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| editor=[[Henry Gee]]
| editor=[[Henry Gee]]
Revision as of 14:16, 27 August 2010
|Current Editor: Henry Gee|
|Website: Mallorn - The Journal of the Tolkien Society|
|Publisher: The Tolkien Society|
|Released: October 1970 - present|
|Format: A4 stapled paperback|
|Pages: up to 64|
Mallorn was traditionally published annually, but a recent change of format has meant Mallorn is now published bi-annually in the spring and autumn (posted to Tolkien Society members with the September and March editions of Amon Hen).
Mallorn was founded in October 1970 as the successor to Vera Chapman's Belladonna's Broadsheet to be the magazine of the Tolkien Society. However, due to the difficulty in producing Mallorn regularly, its functions as a bulletin to Society members were moved to the new publication of Amon Hen (the first issue was known as Henneth Annûn); this enabled Mallorn to fashion itself into the more scholarly publication that exists today.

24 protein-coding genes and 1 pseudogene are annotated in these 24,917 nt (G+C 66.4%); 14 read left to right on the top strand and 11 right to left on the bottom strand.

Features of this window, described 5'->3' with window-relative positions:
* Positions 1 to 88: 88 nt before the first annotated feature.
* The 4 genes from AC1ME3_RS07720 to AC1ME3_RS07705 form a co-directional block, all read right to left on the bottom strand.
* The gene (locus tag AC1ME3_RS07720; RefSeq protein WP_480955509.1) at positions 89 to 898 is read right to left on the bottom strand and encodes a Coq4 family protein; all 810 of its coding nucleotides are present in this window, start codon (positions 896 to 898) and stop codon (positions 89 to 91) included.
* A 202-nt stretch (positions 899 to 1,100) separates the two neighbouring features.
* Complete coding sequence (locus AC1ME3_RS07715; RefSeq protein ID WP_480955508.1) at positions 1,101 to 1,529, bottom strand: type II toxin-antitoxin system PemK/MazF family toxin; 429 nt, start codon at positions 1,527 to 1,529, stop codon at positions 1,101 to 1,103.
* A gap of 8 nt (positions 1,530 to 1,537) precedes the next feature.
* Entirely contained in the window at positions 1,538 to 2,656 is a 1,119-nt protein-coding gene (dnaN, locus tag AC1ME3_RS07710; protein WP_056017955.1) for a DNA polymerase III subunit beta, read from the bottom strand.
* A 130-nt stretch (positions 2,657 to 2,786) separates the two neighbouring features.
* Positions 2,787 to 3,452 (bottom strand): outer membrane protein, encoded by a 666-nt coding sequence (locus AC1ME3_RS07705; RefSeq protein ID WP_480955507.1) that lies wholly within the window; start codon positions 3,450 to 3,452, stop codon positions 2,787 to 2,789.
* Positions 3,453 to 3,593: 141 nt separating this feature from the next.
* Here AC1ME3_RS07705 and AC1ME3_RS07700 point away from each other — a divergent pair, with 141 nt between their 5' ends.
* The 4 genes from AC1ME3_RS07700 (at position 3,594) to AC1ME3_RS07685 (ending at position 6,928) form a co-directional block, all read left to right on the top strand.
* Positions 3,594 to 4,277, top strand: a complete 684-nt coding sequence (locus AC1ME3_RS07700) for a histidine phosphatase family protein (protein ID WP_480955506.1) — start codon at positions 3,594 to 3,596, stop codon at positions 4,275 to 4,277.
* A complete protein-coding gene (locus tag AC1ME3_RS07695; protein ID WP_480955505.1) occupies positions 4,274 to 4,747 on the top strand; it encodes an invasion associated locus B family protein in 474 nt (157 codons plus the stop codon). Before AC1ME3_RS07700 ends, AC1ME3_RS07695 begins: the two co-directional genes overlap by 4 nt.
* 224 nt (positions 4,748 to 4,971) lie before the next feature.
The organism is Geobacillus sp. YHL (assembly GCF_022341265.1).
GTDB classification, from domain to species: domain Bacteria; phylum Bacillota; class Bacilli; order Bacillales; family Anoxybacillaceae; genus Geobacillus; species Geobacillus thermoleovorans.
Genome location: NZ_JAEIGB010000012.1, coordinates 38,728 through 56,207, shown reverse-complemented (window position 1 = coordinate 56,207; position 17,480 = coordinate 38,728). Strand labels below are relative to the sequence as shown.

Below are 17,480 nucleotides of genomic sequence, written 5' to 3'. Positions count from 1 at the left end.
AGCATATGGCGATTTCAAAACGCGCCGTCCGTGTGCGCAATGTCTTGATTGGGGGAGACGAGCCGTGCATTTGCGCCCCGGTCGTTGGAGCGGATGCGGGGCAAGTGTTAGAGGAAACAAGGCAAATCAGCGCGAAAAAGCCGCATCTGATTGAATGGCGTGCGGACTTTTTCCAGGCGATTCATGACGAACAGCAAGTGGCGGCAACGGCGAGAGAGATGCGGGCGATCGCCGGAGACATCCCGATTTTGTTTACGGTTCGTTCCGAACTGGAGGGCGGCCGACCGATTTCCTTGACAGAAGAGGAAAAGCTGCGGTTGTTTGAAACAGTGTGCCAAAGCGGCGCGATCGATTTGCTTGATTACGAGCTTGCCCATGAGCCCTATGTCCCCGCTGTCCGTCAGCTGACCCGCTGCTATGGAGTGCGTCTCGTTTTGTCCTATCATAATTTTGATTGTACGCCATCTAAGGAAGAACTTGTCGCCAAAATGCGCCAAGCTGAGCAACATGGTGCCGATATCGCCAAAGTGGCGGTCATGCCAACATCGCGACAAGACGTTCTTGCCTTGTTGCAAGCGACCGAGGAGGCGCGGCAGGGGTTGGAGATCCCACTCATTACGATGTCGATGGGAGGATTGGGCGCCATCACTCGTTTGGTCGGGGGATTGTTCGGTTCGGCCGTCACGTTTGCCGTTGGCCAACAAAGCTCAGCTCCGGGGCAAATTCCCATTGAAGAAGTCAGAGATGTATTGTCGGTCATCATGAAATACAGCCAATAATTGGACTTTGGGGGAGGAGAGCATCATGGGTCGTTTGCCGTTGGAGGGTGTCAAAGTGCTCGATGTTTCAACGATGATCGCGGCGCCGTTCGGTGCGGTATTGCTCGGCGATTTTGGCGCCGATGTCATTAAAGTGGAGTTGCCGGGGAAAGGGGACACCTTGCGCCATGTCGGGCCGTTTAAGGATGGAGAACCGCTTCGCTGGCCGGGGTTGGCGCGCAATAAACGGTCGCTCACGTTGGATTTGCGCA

- "[Mallorn] considers reviews, comment, scholarly articles, original poetry, artwork and original fiction (excluding fan fiction). Unsolicited material is welcome"
- ― Mallorn, no. 46, Autumn 2008, p. 3
Although the description of potential articles has little changed over the years, Mallorn's focus has traditionally been on scholarly articles. There has been recent criticism from Society members that both poetry and academic articles are being "ostracised" under the new editor.
Gee does not refute this, however, by saying that he is reluctant to publish poetry because he does not see himself as a competent judge, therefore the publishing of poetry is "extremely unlikely". Furthermore, due to publishing limitations scholarly articles should be "shorter and more accessible" (unless they are "truly stellar pieces of scholarship") in order to fit in more articles which appeal to a broader range of membership. On this issue, Henry Gee states:
- "The publication landscape has been changed by the very welcome appearance of Tolkien Studies. This has set a new and generally high standard for Tolkien scholarship, challenging Mallorn to raise its game. However, Tolkien Studies means that Mallorn doesn't have to take the entire world of Tolkien scholarship on its shoulders, and can discover for itself a new freedom to broaden its scope, and become a more entertaining and accessible publication of which Society members can be justifiably proud."
- ― Henry Gee in Amon Hen, no. 211, May 2008, pp. 28-9